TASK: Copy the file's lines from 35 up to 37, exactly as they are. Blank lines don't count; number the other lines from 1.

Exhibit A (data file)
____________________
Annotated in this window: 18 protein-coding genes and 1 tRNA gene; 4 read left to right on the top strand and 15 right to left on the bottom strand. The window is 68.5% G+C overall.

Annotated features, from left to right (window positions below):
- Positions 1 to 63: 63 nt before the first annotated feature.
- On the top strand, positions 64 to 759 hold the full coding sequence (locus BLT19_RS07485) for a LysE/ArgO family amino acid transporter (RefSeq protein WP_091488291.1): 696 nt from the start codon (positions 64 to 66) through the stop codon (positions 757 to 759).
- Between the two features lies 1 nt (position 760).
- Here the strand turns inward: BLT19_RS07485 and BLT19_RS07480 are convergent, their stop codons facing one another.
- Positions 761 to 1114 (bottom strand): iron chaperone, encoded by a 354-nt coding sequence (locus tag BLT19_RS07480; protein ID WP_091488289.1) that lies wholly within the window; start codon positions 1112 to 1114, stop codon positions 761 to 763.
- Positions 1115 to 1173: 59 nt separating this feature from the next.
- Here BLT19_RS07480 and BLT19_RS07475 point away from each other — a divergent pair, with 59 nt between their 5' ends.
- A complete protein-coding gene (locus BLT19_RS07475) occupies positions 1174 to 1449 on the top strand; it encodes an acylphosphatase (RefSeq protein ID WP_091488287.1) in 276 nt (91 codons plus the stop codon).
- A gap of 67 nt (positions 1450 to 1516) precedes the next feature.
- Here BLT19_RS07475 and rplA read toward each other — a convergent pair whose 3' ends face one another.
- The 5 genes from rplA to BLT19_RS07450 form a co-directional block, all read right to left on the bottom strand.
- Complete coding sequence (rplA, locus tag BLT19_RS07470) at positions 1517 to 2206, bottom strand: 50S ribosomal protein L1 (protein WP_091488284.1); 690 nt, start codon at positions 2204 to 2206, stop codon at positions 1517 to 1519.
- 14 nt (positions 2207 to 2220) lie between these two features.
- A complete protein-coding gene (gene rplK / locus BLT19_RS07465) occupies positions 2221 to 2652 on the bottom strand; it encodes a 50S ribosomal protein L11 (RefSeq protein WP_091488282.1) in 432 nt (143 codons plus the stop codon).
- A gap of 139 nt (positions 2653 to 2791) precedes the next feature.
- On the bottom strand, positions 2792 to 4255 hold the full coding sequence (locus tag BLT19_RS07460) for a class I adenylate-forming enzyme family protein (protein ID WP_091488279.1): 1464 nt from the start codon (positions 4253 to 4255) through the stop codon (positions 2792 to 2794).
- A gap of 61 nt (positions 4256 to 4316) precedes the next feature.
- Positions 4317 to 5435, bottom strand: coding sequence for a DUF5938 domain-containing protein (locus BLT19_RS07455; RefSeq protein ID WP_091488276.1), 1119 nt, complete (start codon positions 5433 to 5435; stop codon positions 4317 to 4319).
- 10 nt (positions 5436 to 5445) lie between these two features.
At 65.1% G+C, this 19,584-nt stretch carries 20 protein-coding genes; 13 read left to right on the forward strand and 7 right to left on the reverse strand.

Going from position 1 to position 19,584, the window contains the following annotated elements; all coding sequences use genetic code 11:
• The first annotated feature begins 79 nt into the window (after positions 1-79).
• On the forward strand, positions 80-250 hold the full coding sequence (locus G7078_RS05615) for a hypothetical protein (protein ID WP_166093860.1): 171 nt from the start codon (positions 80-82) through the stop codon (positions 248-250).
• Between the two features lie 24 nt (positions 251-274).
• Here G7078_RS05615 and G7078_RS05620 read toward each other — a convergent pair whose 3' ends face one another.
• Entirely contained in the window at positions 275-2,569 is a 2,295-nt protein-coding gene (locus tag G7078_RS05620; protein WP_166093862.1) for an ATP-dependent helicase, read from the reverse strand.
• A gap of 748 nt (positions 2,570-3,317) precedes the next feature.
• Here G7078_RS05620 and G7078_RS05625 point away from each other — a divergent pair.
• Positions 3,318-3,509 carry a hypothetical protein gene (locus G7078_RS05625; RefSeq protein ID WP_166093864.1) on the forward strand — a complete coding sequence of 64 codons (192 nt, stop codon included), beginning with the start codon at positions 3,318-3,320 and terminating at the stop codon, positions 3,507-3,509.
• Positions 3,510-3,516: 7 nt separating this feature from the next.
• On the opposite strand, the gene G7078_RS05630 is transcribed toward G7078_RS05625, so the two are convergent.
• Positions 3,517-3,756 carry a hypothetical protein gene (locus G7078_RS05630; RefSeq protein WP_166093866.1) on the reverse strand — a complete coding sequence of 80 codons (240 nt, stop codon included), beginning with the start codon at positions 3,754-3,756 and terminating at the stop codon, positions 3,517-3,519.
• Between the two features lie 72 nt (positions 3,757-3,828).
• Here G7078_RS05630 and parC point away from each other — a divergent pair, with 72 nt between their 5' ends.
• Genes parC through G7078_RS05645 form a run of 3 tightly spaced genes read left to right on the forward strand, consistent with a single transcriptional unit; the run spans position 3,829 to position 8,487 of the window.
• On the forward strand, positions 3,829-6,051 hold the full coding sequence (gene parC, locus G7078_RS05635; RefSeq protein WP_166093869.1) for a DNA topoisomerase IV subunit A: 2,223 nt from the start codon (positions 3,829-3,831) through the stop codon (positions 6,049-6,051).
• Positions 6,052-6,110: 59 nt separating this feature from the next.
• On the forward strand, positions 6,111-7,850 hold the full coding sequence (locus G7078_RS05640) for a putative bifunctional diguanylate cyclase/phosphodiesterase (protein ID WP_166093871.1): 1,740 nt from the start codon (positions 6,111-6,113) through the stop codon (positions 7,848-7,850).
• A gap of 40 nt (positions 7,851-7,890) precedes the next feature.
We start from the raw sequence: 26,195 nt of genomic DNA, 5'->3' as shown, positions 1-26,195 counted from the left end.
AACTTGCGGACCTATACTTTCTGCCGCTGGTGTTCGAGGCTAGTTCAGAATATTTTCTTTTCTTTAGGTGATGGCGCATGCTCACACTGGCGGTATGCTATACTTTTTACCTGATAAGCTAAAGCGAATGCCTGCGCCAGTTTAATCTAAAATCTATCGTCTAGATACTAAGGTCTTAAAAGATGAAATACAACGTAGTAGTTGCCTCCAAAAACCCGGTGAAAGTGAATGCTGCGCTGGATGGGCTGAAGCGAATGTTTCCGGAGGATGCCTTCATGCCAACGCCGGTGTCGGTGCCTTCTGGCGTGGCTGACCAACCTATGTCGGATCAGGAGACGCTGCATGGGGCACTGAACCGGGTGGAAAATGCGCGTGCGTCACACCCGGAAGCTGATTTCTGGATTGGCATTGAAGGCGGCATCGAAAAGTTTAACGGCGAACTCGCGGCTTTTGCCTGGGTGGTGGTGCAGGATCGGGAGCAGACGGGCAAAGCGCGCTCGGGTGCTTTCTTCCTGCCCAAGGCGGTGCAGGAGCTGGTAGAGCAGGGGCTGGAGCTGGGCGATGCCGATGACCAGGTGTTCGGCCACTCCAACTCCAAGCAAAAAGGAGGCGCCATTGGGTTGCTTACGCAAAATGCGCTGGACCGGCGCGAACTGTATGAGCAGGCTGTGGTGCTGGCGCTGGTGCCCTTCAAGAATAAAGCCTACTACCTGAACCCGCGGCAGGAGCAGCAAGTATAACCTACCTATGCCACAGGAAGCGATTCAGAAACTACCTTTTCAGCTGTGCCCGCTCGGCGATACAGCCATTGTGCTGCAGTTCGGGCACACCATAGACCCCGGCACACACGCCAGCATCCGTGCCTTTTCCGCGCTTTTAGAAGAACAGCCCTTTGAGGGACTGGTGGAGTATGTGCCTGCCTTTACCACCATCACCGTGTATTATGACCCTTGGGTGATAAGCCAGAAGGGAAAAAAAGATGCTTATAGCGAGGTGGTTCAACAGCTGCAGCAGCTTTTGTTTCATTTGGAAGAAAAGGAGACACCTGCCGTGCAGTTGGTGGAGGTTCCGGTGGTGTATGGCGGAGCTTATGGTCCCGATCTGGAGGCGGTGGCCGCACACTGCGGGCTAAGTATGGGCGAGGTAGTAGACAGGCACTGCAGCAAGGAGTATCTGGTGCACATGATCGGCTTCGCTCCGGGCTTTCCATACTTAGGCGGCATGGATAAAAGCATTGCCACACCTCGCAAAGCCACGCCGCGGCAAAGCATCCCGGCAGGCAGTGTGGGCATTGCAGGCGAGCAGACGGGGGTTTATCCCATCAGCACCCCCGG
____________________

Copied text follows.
• Between the two features lie 72 nt (positions 3,757-3,828).
• Here G7078_RS05630 and parC point away from each other — a divergent pair, with 72 nt between their 5' ends.
• Genes parC through G7078_RS05645 form a run of 3 tightly spaced genes read left to right on the forward strand, consistent with a single transcriptional unit; the run spans position 3,829 to position 8,487 of the window.